Kanti Bai Sau (40) of Chhal village in Dharamjaigarh, Chhattishgarh, lost her home and one-acre farming land to an open-cast coal mine owned by ACC Ltd., for which she is yet to receive the promised compensation of Rs.2 lakh and a job to a family member. Her son died last year because of respiratory complications. She alleges that officials with the ACC Ltd have recently destroyed her current home forcefully to grab the land for coal mine and have been threatening them to relocate to a different place.



Following rampant deforestation and loss of their habitats in Odisha and Jharkhand, elephants began migrating to the forests of Chhattisgarh in the late ‘80s. In the Raigarh, Korba, Jashpur, and Surguja districts, where a lot of forest land is being diverted for coal mining, foraging elephants often enter villages, attracted by the crops in the fields. Elephants started crossing into Chhattisgarh in 1988 from Jharkhand, then a part of undivided Bihar. From 1995 onwards, the movement became regular. Slowly, the pachyderms started to reside here permanently. Nowadays, there are around 275-320 elephants in the state. The resulting human-elephant conflict has caused many incidents of crop damage and the loss of homes and other properties. The death toll due to human-elephant conflict is increasing in Chhattisgarh. As per the government’s record, around 800 people and 157 elephants have lost their lives since 2002. Every year at least 65 people and 14 elephants get killed in the state. The loss of lives, property, and crops led to an extra burden of crores of rupees on the state government every year. In the last three years (2019-2021), the state government has spent nearly ₹58 crores in paying compensation to the victims of elephant attacks.

Chhattisgarh, located in eastern India, is a densely forested state mostly populated with almost 42 tribal communities (as per the 2011 census report). According to official data, tribals comprise 32% of Chhattisgarh’s population. The state is famous as the main source of electricity for India. Chhattisgarh has 16% of the total coal deposits of India. It has been estimated that the 12 coalfields of the State located in the Raigarh, Surguja, Koriya, and Korba districts contain approximately 44,483 million tonnes of coal. The State ranks second in coal production by contributing over 18% to the total national production. As mining companies increasingly prefer open-cast mining for operational and economic benefits, villagers, especially tribal communities are the worst hit as they lose land, and mining companies often don’t honour their promises of rehabilitation and compensation. Getting compensation for the incidents of crop loss takes time. While visiting to the victims, inspection teams demand documents like photos and land records. It is very common here that farmers have not received money for years in most cases.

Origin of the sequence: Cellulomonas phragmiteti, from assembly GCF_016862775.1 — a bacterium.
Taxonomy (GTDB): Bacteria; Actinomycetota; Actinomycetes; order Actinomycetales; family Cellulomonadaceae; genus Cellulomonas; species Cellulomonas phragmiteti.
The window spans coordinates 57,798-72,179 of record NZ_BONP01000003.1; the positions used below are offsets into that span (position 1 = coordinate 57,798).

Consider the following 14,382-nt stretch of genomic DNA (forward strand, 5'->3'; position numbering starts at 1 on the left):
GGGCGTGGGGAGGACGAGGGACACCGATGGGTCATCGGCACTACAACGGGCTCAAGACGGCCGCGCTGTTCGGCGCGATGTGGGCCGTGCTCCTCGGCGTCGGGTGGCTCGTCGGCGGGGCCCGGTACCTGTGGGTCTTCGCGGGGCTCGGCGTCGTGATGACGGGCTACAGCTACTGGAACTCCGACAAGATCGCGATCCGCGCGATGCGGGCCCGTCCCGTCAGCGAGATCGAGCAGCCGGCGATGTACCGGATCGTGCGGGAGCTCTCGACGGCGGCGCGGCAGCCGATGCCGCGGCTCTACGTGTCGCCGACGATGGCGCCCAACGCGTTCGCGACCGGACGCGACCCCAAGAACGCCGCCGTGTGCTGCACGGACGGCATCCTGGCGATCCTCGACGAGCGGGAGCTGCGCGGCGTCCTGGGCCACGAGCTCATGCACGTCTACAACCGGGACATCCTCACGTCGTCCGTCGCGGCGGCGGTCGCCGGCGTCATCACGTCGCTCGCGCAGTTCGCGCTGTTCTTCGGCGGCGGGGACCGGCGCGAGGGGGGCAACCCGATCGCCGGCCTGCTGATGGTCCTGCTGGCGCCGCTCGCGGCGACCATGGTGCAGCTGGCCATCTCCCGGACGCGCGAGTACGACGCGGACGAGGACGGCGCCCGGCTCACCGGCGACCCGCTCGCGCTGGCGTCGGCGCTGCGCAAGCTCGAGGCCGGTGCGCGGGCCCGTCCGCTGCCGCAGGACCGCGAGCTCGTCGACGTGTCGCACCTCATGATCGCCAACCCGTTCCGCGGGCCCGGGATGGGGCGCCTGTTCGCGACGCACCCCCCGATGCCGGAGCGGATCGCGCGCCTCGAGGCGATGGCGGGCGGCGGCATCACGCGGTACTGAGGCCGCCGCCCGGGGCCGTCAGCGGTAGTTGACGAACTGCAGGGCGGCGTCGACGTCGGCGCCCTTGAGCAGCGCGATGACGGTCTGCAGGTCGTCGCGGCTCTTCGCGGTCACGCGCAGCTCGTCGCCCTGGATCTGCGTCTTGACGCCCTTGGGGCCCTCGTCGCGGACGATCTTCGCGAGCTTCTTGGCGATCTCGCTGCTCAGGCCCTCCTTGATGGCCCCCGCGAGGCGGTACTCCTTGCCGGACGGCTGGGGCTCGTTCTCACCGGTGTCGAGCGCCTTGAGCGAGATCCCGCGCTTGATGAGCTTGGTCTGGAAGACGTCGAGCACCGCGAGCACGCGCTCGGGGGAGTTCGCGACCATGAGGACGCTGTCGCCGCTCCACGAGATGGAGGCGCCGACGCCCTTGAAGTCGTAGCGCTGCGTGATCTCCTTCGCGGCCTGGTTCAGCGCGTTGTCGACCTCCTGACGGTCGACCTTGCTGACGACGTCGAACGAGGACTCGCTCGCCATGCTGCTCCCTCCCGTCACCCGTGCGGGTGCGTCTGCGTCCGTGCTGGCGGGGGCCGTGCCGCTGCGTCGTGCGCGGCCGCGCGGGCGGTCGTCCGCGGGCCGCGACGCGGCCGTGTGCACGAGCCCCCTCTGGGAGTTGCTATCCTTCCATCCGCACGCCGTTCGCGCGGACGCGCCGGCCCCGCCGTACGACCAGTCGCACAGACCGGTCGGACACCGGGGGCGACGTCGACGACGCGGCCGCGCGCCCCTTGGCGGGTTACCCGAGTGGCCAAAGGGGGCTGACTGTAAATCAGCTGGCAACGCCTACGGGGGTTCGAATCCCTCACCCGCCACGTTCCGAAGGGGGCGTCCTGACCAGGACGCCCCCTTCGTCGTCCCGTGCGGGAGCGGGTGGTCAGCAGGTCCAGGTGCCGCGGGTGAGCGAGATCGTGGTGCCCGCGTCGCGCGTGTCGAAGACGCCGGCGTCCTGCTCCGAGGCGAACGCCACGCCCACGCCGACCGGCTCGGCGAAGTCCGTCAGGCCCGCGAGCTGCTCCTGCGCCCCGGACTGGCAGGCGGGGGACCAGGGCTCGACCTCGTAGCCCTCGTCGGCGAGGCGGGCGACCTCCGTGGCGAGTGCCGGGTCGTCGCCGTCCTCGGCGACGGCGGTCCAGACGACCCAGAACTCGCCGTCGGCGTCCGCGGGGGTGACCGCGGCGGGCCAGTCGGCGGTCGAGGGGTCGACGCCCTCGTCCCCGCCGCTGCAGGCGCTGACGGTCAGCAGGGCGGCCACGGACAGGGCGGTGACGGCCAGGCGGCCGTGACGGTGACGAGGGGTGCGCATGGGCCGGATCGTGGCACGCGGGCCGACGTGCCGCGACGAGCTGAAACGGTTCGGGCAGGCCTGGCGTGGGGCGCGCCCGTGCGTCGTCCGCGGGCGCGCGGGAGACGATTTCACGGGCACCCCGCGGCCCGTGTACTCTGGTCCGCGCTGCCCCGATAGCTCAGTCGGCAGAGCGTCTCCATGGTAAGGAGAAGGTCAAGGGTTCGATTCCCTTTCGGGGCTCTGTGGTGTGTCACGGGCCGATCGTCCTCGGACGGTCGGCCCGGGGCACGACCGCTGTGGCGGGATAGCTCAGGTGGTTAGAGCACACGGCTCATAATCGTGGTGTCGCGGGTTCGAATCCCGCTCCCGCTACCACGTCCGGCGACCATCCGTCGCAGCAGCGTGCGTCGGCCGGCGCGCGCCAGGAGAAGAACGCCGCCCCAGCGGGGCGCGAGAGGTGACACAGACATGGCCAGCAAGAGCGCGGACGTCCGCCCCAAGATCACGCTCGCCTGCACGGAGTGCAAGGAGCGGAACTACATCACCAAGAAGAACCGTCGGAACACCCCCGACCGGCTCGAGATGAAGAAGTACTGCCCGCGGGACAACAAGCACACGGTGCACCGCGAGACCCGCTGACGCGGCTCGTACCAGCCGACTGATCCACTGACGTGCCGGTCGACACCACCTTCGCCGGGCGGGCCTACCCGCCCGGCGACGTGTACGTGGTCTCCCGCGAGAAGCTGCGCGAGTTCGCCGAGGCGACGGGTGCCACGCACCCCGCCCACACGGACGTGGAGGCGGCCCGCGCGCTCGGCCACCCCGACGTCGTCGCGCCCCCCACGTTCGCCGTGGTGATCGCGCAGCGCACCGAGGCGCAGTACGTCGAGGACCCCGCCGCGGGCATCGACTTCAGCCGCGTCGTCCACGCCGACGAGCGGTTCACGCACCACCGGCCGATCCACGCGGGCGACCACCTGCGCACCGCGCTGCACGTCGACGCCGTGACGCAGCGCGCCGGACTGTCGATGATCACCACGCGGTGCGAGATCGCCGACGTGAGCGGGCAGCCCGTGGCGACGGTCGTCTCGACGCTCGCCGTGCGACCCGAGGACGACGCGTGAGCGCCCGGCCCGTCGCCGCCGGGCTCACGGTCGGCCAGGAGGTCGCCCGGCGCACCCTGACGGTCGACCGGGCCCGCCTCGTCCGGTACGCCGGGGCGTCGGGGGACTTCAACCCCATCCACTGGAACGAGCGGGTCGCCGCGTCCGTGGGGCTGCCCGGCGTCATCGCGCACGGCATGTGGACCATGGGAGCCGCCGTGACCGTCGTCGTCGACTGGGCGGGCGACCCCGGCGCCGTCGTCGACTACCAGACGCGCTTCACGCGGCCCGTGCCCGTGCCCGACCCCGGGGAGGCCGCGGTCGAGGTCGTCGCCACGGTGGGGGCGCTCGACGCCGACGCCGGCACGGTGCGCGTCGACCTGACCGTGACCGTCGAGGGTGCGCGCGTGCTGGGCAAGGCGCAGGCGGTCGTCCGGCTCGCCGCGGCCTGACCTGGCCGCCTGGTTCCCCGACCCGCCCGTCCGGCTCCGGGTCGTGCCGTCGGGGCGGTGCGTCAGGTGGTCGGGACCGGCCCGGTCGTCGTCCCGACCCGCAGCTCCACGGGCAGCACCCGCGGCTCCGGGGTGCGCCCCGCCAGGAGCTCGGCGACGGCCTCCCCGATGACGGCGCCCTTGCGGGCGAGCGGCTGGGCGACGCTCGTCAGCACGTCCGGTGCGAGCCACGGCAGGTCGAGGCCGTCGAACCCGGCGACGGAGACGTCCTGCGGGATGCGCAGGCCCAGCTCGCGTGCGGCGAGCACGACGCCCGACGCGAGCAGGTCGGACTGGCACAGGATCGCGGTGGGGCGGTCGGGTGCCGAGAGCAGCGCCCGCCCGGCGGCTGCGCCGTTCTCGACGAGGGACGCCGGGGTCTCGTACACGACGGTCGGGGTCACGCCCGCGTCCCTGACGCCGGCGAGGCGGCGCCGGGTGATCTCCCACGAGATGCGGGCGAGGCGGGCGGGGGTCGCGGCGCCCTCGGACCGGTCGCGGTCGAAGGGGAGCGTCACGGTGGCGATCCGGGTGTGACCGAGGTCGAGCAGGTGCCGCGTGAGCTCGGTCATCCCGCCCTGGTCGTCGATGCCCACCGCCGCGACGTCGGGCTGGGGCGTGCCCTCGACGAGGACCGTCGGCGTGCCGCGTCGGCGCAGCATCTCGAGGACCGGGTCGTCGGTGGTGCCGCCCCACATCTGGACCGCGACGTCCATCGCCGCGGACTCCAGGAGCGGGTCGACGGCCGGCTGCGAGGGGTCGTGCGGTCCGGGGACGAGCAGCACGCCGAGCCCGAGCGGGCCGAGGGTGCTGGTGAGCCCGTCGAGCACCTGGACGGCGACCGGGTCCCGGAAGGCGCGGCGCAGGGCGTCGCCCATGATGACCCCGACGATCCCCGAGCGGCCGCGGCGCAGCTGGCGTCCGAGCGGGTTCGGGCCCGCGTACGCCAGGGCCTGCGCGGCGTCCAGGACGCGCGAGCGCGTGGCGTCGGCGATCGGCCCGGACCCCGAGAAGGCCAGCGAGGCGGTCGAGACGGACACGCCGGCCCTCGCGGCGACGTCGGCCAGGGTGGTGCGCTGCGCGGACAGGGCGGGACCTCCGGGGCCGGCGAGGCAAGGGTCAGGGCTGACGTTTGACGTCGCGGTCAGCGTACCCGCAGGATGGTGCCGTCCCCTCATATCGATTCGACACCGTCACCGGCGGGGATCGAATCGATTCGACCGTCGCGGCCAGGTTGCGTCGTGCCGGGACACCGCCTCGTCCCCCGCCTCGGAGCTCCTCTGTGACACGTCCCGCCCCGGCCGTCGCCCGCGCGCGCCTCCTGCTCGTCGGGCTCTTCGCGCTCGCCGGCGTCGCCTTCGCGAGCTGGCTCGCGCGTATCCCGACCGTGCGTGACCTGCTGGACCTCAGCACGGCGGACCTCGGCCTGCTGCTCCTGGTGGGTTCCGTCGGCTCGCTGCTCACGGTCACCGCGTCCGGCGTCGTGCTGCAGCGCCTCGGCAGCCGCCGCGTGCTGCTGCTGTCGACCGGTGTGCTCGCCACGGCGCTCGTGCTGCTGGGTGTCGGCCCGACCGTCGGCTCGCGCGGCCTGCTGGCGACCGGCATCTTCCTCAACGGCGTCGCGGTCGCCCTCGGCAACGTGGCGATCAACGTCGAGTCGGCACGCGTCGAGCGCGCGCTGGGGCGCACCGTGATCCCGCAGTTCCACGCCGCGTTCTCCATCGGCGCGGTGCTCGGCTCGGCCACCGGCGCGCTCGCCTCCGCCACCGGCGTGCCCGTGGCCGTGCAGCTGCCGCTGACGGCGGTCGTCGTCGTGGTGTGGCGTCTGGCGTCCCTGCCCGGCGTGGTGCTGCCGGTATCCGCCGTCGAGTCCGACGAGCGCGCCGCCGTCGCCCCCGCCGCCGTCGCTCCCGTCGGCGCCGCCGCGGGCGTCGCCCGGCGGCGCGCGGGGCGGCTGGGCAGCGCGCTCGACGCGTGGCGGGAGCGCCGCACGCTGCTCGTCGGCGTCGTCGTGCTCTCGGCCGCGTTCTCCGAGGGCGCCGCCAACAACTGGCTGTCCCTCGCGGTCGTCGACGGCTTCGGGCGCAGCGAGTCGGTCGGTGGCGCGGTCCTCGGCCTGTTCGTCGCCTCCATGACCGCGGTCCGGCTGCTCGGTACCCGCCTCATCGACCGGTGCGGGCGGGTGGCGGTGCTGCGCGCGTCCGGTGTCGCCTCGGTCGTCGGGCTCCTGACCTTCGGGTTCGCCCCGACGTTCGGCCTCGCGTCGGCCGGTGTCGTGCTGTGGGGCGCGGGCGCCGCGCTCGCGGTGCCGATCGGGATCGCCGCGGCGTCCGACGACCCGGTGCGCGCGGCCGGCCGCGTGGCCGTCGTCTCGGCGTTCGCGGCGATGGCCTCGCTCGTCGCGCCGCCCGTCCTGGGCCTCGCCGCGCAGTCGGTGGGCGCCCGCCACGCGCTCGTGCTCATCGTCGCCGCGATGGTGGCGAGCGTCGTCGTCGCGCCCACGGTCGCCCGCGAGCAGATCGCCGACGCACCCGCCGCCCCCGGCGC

In the coal-rich Chhattisgarh, Korba itself has 13 large coal mines, including India’s largest opencast mine at Gevra, with a total production capacity of about 45 MTPA (as per FY 2021-22). Korba often referred to as the industrial hub of Chhattisgarh, is home to many power plants. Among them, the thermal power plants (NTPC, BALCO & BCPP, DSPM, CSEB East, CSEB West, and KTPS) together generate 3650 MW of electricity. Chhattisgarh is capable of generating 15,945 MW of power to which Korba itself contributes a major part. The natural landscape of Korba has been changing rapidly every year since the first open-cast mine began operating here. Thousands of people have lost their residential and agricultural land and pollution levels have shot up to such levels that Korba is now ranked third among the most critically polluted areas (CPAs) in the country in 2014-15. Recently Chhattisgarh minister Jai Singh Aggarwal flagged that around 12 percent of the population in the Korba industrial area in the state suffers from asthma and bronchitis due to extreme pollution.

In the last 20 years, the landscape of Chhattisgarh (mainly in Korba and Raigarh districts) has drastically changed due to unchecked and unregulated open-cast coal mining and installation of power plants. Heaps of coal dust and fly ash cover the area which was once covered by forest. It has also impacted the livelihoods and health of the inhabitants in the state. The growth of ‘Mahua’ flowers and “Tendu patta (leaves)” has declined rapidly. Those are the primary sources of livelihood for most of the villagers, especially tribals in the coal belt regions. Madhuca Longifolia or Madhuca Indica (Mahua tree) are used for making medicines as well as ‘Mahua’ (local alcohol) from the ‘Mahua’ flower.  The “Tendu patta (leaves)” or Diospyros Melanoxylon are used for making ‘Beedi’. More than 50 percent of those trees have disappeared due to deforestation.

Nowadays, the air quality in most of the adjoining areas of coal fields is exceptionally poor resulting in several health issues among the people. According to a study (published on November 16, 2017) focusing on the impact of coal mining on health and the environment, only in Sarasmal village 87% of inhabitants living near coal mines have suffered from one or more illnesses, including loss of hair, conditions affecting muscles, bones and skin, and dry cough. Medical and environmental professionals conducted the study in May 2017, in partnership with People First Collective, India, an environmental forum, and the “Adivasi Dalit Mazdoor Sangathan”, a social organization. On March 30, 2017, India Water Portal reported – “At the Kosampalli-Sarasmal panchayat area in Raigarh district, more than 100 earning members from 240 families have died from respiratory and other health diseases in the last two decades.” The surface water as well as the groundwater is polluted so much by the waste from mining that it has become unusable in most places. Out of the 116 villages in the Tamnar block of Raigarh district, at least 90 villages are facing serious groundwater depletion.